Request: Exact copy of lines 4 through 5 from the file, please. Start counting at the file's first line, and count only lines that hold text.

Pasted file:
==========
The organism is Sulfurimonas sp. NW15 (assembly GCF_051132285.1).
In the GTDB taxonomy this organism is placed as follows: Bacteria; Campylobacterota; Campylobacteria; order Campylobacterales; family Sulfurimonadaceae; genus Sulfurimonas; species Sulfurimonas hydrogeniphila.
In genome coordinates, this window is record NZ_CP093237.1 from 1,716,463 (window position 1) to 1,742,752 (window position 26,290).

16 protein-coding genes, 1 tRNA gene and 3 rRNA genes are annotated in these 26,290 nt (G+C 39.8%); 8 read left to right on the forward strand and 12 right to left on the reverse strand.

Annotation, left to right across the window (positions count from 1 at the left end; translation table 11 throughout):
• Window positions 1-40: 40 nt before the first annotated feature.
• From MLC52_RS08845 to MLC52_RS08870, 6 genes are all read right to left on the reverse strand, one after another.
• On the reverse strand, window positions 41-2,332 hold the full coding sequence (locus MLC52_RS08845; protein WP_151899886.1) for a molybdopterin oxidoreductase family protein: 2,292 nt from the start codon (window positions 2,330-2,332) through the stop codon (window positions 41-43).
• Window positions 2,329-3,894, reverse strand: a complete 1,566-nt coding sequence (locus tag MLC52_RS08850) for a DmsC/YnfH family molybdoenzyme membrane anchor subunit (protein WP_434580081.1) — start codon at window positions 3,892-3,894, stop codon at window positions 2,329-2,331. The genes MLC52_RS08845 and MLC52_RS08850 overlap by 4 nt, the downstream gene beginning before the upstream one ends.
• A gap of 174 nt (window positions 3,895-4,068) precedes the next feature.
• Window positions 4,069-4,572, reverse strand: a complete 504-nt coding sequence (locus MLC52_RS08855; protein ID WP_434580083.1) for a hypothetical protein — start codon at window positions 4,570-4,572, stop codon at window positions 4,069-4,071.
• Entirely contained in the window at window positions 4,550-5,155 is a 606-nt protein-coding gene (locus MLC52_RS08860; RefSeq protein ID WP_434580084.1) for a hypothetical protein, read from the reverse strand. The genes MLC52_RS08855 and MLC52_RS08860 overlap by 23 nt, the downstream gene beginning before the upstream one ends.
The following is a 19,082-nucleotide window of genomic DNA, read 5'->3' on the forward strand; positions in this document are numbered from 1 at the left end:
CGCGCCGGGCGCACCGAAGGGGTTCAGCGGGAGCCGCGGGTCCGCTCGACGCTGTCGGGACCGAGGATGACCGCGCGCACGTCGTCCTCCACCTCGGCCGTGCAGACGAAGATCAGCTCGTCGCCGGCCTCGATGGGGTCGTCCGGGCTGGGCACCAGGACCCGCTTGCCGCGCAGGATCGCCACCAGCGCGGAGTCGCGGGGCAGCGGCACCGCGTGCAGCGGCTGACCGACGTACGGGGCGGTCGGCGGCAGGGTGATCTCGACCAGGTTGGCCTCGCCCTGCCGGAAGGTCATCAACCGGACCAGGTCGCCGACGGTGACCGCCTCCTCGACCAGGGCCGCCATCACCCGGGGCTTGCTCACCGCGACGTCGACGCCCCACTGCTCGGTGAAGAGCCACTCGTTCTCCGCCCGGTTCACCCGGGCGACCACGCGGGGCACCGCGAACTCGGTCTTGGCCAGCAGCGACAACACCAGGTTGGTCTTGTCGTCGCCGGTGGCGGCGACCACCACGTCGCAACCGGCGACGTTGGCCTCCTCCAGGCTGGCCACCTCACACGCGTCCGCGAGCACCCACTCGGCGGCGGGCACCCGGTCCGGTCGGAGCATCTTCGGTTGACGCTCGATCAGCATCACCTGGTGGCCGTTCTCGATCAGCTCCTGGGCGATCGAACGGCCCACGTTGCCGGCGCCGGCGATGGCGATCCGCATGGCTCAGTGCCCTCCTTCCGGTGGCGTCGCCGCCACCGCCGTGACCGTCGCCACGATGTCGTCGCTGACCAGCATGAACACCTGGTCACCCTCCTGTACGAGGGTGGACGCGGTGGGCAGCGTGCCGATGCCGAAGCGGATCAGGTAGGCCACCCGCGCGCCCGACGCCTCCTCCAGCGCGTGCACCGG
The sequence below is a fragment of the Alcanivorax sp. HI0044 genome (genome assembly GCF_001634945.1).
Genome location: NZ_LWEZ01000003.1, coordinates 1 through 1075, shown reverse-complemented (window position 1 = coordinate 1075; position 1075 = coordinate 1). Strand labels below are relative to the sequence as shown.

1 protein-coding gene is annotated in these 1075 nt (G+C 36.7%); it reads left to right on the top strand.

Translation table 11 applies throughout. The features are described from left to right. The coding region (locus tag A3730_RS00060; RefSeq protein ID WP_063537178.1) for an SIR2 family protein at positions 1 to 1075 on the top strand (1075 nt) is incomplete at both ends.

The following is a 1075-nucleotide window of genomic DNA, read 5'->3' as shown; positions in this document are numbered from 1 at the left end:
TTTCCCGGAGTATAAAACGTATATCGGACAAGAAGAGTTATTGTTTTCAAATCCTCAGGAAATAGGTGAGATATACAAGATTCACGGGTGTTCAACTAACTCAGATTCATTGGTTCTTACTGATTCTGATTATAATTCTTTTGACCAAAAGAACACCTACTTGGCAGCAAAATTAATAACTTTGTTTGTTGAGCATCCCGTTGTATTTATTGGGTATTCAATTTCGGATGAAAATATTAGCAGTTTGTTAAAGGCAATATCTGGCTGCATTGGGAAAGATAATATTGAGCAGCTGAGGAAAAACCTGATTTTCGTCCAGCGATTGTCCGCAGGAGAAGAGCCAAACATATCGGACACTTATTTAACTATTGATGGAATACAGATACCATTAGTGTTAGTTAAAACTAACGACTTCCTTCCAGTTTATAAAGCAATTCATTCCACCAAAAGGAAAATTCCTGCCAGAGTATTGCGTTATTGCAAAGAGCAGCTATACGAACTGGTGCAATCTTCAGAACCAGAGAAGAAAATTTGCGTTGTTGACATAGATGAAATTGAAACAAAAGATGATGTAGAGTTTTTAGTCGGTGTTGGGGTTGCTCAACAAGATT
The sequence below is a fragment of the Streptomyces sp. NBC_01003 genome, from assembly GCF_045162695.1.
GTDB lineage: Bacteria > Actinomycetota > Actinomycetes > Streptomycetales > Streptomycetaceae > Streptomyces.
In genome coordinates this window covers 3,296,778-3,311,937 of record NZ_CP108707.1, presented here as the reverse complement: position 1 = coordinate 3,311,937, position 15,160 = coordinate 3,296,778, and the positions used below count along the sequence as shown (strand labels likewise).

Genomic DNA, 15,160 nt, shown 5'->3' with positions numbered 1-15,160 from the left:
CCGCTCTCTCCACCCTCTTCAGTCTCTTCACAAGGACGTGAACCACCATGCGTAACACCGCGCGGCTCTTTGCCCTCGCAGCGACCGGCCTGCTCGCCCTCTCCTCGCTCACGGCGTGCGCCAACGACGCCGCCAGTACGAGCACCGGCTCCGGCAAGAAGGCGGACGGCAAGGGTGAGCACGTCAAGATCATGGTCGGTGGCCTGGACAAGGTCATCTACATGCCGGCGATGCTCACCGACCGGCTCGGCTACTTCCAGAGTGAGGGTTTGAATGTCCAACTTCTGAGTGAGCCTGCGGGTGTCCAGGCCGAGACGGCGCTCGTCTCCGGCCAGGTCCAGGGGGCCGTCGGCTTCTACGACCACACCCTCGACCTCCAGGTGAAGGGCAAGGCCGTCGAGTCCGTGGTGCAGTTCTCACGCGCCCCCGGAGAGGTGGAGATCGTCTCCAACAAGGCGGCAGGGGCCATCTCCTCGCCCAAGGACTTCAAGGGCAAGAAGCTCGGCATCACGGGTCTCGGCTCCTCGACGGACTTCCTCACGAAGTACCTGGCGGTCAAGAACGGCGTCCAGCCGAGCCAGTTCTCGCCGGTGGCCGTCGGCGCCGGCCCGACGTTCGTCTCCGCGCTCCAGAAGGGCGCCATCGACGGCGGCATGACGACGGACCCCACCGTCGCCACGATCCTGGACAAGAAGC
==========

16 protein-coding genes, 1 tRNA gene and 3 rRNA genes are annotated in these 26,290 nt (G+C 39.8%); 8 read left to right on the forward strand and 12 right to left on the reverse strand.

Annotation, left to right across the window (positions count from 1 at the left end; translation table 11 throughout):